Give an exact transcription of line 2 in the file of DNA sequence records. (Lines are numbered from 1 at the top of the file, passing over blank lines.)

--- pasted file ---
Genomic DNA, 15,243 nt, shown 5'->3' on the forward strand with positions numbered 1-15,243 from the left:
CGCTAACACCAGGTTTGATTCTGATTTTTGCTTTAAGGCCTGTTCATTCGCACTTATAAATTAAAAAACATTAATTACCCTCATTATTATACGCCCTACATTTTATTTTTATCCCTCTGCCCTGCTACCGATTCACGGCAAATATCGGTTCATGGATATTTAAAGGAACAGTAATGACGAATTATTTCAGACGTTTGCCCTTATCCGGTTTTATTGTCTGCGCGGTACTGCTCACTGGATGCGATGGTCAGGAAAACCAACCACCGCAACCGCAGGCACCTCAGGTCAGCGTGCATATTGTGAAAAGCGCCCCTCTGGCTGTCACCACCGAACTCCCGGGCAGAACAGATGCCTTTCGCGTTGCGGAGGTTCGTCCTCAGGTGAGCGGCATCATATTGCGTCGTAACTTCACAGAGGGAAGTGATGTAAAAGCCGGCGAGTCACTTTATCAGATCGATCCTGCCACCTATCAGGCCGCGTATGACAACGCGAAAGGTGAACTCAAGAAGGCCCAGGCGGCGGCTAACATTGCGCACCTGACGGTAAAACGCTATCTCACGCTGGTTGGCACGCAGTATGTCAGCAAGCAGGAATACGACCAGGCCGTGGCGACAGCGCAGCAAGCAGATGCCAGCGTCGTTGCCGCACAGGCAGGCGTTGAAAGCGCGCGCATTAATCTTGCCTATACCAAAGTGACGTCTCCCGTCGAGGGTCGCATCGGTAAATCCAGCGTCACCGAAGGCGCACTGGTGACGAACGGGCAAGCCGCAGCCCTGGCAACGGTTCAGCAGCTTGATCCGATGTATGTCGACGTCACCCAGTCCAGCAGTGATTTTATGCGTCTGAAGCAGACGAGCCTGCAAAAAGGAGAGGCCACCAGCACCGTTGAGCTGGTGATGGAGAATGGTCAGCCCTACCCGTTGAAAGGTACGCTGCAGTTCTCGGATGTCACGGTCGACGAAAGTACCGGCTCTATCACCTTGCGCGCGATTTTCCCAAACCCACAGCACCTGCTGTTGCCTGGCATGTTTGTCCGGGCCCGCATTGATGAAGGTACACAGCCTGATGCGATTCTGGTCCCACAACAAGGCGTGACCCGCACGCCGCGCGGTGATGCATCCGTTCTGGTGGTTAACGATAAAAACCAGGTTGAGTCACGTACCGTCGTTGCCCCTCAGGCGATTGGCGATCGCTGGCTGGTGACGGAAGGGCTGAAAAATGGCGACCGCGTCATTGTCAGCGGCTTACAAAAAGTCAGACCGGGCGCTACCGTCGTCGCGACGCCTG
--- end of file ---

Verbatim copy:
CGCTAACACCAGGTTTGATTCTGATTTTTGCTTTAAGGCCTGTTCATTCGCACTTATAAATTAAAAAACATTAATTACCCTCATTATTATACGCCCTACATTTTATTTTTATCCCTCTGCCCTGCTACCGATTCACGGCAAATATCGGTTCATGGATATTTAAAGGAACAGTAATGACGAATTATTTCAGACGTTTGCCCTTATCCGGTTTTATTGTCTGCGCGGTACTGCTCACTGGATGCGATGGTCAGGAAAACCAACCACCGCAACCGCAGGCACCTCAGGTCAGCGTGCATATTGTGAAAAGCGCCCCTCTGGCTGTCACCACCGAACTCCCGGGCAGAACAGATGCCTTTCGCGTTGCGGAGGTTCGTCCTCAGGTGAGCGGCATCATATTGCGTCGTAACTTCACAGAGGGAAGTGATGTAAAAGCCGGCGAGTCACTTTATCAGATCGATCCTGCCACCTATCAGGCCGCGTATGACAACGCGAAAGGTGAACTCAAGAAGGCCCAGGCGGCGGCTAACATTGCGCACCTGACGGTAAAACGCTATCTCACGCTGGTTGGCACGCAGTATGTCAGCAAGCAGGAATACGACCAGGCCGTGGCGACAGCGCAGCAAGCAGATGCCAGCGTCGTTGCCGCACAGGCAGGCGTTGAAAGCGCGCGCATTAATCTTGCCTATACCAAAGTGACGTCTCCCGTCGAGGGTCGCATCGGTAAATCCAGCGTCACCGAAGGCGCACTGGTGACGAACGGGCAAGCCGCAGCCCTGGCAACGGTTCAGCAGCTTGATCCGATGTATGTCGACGTCACCCAGTCCAGCAGTGATTTTATGCGTCTGAAGCAGACGAGCCTGCAAAAAGGAGAGGCCACCAGCACCGTTGAGCTGGTGATGGAGAATGGTCAGCCCTACCCGTTGAAAGGTACGCTGCAGTTCTCGGATGTCACGGTCGACGAAAGTACCGGCTCTATCACCTTGCGCGCGATTTTCCCAAACCCACAGCACCTGCTGTTGCCTGGCATGTTTGTCCGGGCCCGCATTGATGAAGGTACACAGCCTGATGCGATTCTGGTCCCACAACAAGGCGTGACCCGCACGCCGCGCGGTGATGCATCCGTTCTGGTGGTTAACGATAAAAACCAGGTTGAGTCACGTACCGTCGTTGCCCCTCAGGCGATTGGCGATCGCTGGCTGGTGACGGAAGGGCTGAAAAATGGCGACCGCGTCATTGTCAGCGGCTTACAAAAAGTCAGACCGGGCGCTACCGTCGTCGCGACGCCTG